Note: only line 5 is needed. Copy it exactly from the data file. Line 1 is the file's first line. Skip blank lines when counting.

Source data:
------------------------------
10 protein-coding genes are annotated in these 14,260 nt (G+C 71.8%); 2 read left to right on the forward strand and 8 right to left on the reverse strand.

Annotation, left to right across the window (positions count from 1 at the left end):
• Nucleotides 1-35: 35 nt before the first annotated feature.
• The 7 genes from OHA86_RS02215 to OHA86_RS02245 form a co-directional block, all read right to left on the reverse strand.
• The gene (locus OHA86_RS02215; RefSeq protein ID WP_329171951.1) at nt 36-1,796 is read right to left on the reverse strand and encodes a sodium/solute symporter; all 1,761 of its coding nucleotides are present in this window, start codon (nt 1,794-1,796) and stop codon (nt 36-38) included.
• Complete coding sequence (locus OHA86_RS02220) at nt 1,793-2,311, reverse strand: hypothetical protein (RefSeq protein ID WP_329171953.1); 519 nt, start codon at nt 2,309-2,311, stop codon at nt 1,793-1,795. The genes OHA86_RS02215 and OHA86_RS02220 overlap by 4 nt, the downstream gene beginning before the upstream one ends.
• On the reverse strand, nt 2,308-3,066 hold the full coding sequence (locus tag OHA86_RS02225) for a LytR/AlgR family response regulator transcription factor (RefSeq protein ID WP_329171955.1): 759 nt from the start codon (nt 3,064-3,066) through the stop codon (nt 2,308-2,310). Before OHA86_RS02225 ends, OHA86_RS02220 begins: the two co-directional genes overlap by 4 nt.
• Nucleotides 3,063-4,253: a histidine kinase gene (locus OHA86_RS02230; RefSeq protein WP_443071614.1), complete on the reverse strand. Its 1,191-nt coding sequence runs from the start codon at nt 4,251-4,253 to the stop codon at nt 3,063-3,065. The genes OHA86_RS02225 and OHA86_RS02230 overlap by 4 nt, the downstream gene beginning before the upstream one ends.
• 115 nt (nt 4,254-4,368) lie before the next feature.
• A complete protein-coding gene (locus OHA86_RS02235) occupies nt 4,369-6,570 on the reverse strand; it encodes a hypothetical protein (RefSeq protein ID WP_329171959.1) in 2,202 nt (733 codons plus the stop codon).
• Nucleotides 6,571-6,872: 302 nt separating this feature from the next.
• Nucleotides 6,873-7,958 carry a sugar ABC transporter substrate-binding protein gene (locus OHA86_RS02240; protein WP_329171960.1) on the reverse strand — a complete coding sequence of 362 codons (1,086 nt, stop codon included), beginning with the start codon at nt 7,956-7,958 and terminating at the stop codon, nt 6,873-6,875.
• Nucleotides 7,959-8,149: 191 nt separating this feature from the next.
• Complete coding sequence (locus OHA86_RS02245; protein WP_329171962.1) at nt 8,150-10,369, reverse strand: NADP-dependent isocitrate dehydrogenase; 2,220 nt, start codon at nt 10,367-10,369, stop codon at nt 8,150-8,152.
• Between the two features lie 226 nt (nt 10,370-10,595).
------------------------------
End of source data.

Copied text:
• The gene (locus OHA86_RS02215; RefSeq protein ID WP_329171951.1) at nt 36-1,796 is read right to left on the reverse strand and encodes a sodium/solute symporter; all 1,761 of its coding nucleotides are present in this window, start codon (nt 1,794-1,796) and stop codon (nt 36-38) included.